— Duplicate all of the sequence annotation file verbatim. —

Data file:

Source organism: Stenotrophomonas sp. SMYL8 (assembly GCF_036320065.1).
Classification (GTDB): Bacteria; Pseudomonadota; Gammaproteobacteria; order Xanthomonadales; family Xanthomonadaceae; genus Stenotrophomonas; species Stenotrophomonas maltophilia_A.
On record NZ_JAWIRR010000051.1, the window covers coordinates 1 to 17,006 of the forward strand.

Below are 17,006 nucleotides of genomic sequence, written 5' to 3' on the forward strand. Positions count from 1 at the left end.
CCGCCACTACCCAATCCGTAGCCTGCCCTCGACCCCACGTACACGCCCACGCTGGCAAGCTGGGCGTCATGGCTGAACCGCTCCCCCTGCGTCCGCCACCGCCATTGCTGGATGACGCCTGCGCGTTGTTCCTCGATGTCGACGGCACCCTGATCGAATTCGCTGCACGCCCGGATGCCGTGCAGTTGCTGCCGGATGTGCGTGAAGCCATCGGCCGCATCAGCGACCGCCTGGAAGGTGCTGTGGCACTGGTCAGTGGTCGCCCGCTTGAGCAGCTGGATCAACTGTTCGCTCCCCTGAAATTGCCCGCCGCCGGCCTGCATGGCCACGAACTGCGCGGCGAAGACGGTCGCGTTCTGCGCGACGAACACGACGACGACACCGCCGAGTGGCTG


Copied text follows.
Source organism: Stenotrophomonas sp. SMYL8 (assembly GCF_036320065.1).
Classification (GTDB): Bacteria; Pseudomonadota; Gammaproteobacteria; order Xanthomonadales; family Xanthomonadaceae; genus Stenotrophomonas; species Stenotrophomonas maltophilia_A.
On record NZ_JAWIRR010000051.1, the window covers coordinates 1 to 17,006 of the forward strand.

Below are 17,006 nucleotides of genomic sequence, written 5' to 3' on the forward strand. Positions count from 1 at the left end.
CCGCCACTACCCAATCCGTAGCCTGCCCTCGACCCCACGTACACGCCCACGCTGGCAAGCTGGGCGTCATGGCTGAACCGCTCCCCCTGCGTCCGCCACCGCCATTGCTGGATGACGCCTGCGCGTTGTTCCTCGATGTCGACGGCACCCTGATCGAATTCGCTGCACGCCCGGATGCCGTGCAGTTGCTGCCGGATGTGCGTGAAGCCATCGGCCGCATCAGCGACCGCCTGGAAGGTGCTGTGGCACTGGTCAGTGGTCGCCCGCTTGAGCAGCTGGATCAACTGTTCGCTCCCCTGAAATTGCCCGCCGCCGGCCTGCATGGCCACGAACTGCGCGGCGAAGACGGTCGCGTTCTGCGCGACGAACACGACGACGACACCGCCGAGTGGCTG